He tore away the brown paper, revealing a white packing box. He opened it right there on the front porch. He could not wait--the postman had not yet reached the gate at the edge of the walk. The book said this thing would change his life, and he of all people needed a change. His wife had left him with that prick and had taken his kids with her. Turned them against him. He couldn't even persuade them to the mall with him with the promise of new video games and designer jeans and sneakers.
He was alone and he was lonely. Stuck in a massive rut that he could not seem to climb free of.
He opened the top flap and there was a layer of white packing peanuts. The wind sighed gently and sent them all over the porch, but he would worry about that later. He burrowed his trembling hand down inside and for one frantic moment, thought the box held nothing more than the Styrofoam pellets. But yes! His fingers grasped the thing--the thing that had bleed his checking account dry and had him living on cans of beans and cling peaches for a month.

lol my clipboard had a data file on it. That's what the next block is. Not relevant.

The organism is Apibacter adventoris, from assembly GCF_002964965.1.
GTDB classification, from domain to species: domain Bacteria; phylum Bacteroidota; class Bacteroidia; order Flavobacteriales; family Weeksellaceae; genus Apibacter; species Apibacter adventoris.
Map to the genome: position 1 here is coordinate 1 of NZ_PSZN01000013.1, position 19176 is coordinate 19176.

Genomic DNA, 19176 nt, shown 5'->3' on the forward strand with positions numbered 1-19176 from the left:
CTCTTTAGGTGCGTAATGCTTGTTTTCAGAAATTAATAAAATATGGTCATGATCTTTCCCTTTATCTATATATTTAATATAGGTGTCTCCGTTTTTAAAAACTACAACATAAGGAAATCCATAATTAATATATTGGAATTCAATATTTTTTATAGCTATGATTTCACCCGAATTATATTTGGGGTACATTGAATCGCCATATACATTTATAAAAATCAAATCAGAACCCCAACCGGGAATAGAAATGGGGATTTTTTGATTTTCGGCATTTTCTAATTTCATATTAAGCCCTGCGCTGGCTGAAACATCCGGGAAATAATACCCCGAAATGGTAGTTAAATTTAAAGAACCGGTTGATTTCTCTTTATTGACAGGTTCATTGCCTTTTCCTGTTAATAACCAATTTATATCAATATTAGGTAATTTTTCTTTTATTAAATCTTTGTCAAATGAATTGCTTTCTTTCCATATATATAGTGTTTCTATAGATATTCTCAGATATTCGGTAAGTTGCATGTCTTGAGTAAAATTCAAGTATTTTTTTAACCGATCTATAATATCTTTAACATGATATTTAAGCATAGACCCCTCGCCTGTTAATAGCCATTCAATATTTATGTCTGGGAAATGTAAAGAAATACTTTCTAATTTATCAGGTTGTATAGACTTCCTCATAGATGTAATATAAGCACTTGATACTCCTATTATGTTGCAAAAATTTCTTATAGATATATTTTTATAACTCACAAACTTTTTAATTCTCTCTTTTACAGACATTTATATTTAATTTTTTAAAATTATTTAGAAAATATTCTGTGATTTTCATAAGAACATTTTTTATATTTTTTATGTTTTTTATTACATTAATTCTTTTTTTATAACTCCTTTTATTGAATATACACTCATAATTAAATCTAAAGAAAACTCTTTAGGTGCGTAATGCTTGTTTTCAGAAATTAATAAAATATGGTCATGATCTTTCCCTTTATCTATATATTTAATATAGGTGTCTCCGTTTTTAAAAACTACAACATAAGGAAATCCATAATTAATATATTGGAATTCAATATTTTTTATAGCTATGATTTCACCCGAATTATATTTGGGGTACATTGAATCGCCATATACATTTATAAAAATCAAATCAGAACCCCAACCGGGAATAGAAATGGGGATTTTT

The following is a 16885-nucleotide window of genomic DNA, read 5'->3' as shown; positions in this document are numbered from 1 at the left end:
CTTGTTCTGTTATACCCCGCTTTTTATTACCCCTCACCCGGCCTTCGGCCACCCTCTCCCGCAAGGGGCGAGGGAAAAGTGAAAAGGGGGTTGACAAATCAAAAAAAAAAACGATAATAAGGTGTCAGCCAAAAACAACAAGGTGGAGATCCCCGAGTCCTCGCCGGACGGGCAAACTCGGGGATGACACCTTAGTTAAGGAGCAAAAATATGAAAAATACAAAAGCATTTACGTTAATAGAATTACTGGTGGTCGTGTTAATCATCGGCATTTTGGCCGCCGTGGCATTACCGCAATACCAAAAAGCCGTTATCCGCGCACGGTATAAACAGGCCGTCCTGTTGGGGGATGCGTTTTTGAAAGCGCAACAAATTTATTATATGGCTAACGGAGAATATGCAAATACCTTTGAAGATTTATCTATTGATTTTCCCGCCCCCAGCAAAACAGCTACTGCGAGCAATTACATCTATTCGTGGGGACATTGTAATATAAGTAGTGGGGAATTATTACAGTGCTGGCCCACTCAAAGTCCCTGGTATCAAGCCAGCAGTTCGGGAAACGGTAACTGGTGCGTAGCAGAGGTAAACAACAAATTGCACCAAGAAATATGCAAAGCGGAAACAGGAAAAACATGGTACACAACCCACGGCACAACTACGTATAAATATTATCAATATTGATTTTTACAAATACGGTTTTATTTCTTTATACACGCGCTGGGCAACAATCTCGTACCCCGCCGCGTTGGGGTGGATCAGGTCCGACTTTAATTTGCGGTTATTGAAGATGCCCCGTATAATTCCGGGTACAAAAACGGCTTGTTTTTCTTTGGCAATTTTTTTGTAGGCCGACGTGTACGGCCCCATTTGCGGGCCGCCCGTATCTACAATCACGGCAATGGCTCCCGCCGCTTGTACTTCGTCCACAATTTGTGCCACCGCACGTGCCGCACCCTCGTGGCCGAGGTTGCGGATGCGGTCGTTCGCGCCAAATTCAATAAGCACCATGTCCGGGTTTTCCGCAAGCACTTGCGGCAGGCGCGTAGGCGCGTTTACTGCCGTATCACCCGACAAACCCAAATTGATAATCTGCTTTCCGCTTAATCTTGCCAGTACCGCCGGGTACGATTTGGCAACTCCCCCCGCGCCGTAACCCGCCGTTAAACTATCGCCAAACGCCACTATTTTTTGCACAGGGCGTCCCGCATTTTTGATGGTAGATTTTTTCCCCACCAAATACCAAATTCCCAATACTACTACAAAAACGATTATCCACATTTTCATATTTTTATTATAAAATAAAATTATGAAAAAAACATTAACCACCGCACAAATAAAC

He held it up before him to the sunlight and grinned broadly.
It was an unassuming thing, this tiny glass vial. Inside a liquid sloshed against the sides, blue as gas flames or the sea of the Caribbean at noon. The ad had said that one drink would do the trick. One small taste would open of the gates of time. One sip and he could witness the birth of this very nation. Or meet John Lennon. Or read The Fall of the House of Usher hot off the presses.
He shivered and ran into the house that he once shared with his wife--a woman who now loved another--and left the wrappings on the porch to blow away in the breeze.
He went into his office and closed the door and began to rummage through a box of old photographs she had left in her hurry to get away from him. Then he came upon the one he wanted--the woman he would eventually marry and then divorce--staring up at the camera in a pink cotton dress. Golden ringlets around her small face and eyes as dark as the night. She was six years old.
She would not see seven.
Quickly, he slipped a polished brass letter opener into his breast pocket. Then he opened the vial and took a small sip.
Optimistically, he waited for his life to change.
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